Review: Mrs Dalloway

3 star rating
Gets caught up in Woolf's beautiful language, and the overarching effect is more that of a reading of the novel rather than a theatrical and physical adaptation.
Mrs Dalloway at Arcola Theatre

Image: Arcola Theatre

Closes here: Saturday 20 October 2018

Virginia Woolf, adaptation by Hal Coase

Thomas Bailey


Emma D'Arcy - Rezia

Sean Jackson - Peter

Clare Lawrence Moody - Sally

Clare Perkins - Clarissa

Guy Rhys - Septimus


On a single day in 1920s London, Clarissa Dalloway prepares to throw a party for her high-society friends.

On the same day, in the same city, First World War veteran Septimus Warren Smith seeks help from the ruling class that Clarissa entertains.

Forward Arena present a fast-paced, dynamic staging of Virginia Woolf's classic tale, in a bold new version by Hal Coase (Callisto: a queer epic).

ActDrop reviews

Meg Bennett

Performance date: Tuesday 2 October 2018
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In Virginia Woolf's 1925 stream-of-consciousness novel Mrs Dalloway, we follow a day in the life of Clarissa Dalloway, a politician's wife, as she prepares for a party.

It is a study of the nature of human identity, set against a backdrop of postwar London.

Rather than relying on a plot heavy narrative, the highly poetic novel ebbs and flows from one character's mind to another.

Reality, Woolf suggests, hinges not on the here and now, but is rather a mixture of our own perceptions intermingled with our fleeting memories and imaginings.

Any staged adaptation of such a novel would have to be physically and formally experimental and writer Hal Coase approaches the task commendably.

However, the result often feels overwrought, and its emotional impact is therefore somewhat stilted.

In a metatheatrical opening, the actors address the audience directly, preparing us for the play's unconventional approach to character definition.

'Who is Mrs Dalloway?' becomes a subject of debate amongst the actors; the only resolution found is that she is ultimately undefinable.

While being a philosophically interesting introduction, this opening feels forced and uncomfortable and underestimates the receptiveness of its audience.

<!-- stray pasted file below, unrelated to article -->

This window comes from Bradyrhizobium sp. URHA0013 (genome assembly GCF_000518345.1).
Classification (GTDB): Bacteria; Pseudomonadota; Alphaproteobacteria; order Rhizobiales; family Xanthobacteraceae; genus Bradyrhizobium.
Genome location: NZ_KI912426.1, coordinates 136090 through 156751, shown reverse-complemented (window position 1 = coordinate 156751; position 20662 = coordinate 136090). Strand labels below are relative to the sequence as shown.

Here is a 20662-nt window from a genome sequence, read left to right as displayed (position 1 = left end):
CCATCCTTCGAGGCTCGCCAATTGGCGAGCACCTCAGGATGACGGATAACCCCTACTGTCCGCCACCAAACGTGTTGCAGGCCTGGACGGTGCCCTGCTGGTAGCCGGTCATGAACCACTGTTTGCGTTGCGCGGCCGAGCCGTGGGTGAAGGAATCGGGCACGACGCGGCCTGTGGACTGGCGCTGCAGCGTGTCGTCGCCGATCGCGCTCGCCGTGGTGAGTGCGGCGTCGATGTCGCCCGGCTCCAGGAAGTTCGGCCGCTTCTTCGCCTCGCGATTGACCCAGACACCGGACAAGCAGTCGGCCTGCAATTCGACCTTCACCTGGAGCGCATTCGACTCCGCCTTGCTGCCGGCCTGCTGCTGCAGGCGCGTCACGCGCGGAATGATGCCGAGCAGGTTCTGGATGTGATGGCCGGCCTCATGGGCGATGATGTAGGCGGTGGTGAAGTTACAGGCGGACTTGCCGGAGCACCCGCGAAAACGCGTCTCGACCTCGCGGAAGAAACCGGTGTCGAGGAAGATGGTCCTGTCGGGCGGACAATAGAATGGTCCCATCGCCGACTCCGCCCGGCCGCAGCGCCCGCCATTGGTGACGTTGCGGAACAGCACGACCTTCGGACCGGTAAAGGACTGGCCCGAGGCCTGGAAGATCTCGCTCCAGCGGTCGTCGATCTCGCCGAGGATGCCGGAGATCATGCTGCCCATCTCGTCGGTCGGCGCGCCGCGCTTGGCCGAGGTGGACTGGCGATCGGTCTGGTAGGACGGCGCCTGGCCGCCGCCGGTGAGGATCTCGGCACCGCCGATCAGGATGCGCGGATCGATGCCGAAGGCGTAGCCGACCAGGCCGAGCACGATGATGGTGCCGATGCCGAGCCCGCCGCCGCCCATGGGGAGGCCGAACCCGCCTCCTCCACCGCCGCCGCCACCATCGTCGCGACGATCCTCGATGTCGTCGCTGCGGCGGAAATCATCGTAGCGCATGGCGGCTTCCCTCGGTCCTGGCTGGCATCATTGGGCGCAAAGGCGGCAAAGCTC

The five cast members transform the bare stage into an array of locations and times, leaping instantaneously from a busy street in 1920s London, a World War One battleground, a summer home in the 1890s and Clarissa's party.

Clare Perkins is a multifaceted Clarissa Dalloway, adeptly portraying both assured 'perfect hostess' and insecure society wife approaching middle age.

The rest of cast flit seamlessly between their many characters.

Guy Rhys is erratic and haunted as traumatised war veteran Septimus Smith, while Emma D'Arcy is heartbreaking as his young Italian wife.

Of the string of other characters that pop up, Clare Lawrence Moody as the eclair-gobbling Mrs Kilman, tutor of Clarissa's daughter, is particularly hilarious.

The dozens of secondary characters are portrayed with a touch of the ridiculous, perfectly illustrating Woolf's comedic and satirical side.

The adapted script itself is experimental, but relies too heavily on Woolf's descriptive passages of text as a storytelling device.

The audience is too often subjected to third-person descriptions of what the characters feel, or what they are doing, and the several truly theatrical and vivid scenes are infrequent relief from Hal Coase's emotionally stilted storytelling and Thomas Bailey's physically unengaged staging.

Overall, the production is true to the novel's poetic form and themes.

However, it gets caught up in Woolf's beautiful language and the overarching effect is more that of a reading of the novel rather than a theatrical and physical adaptation.

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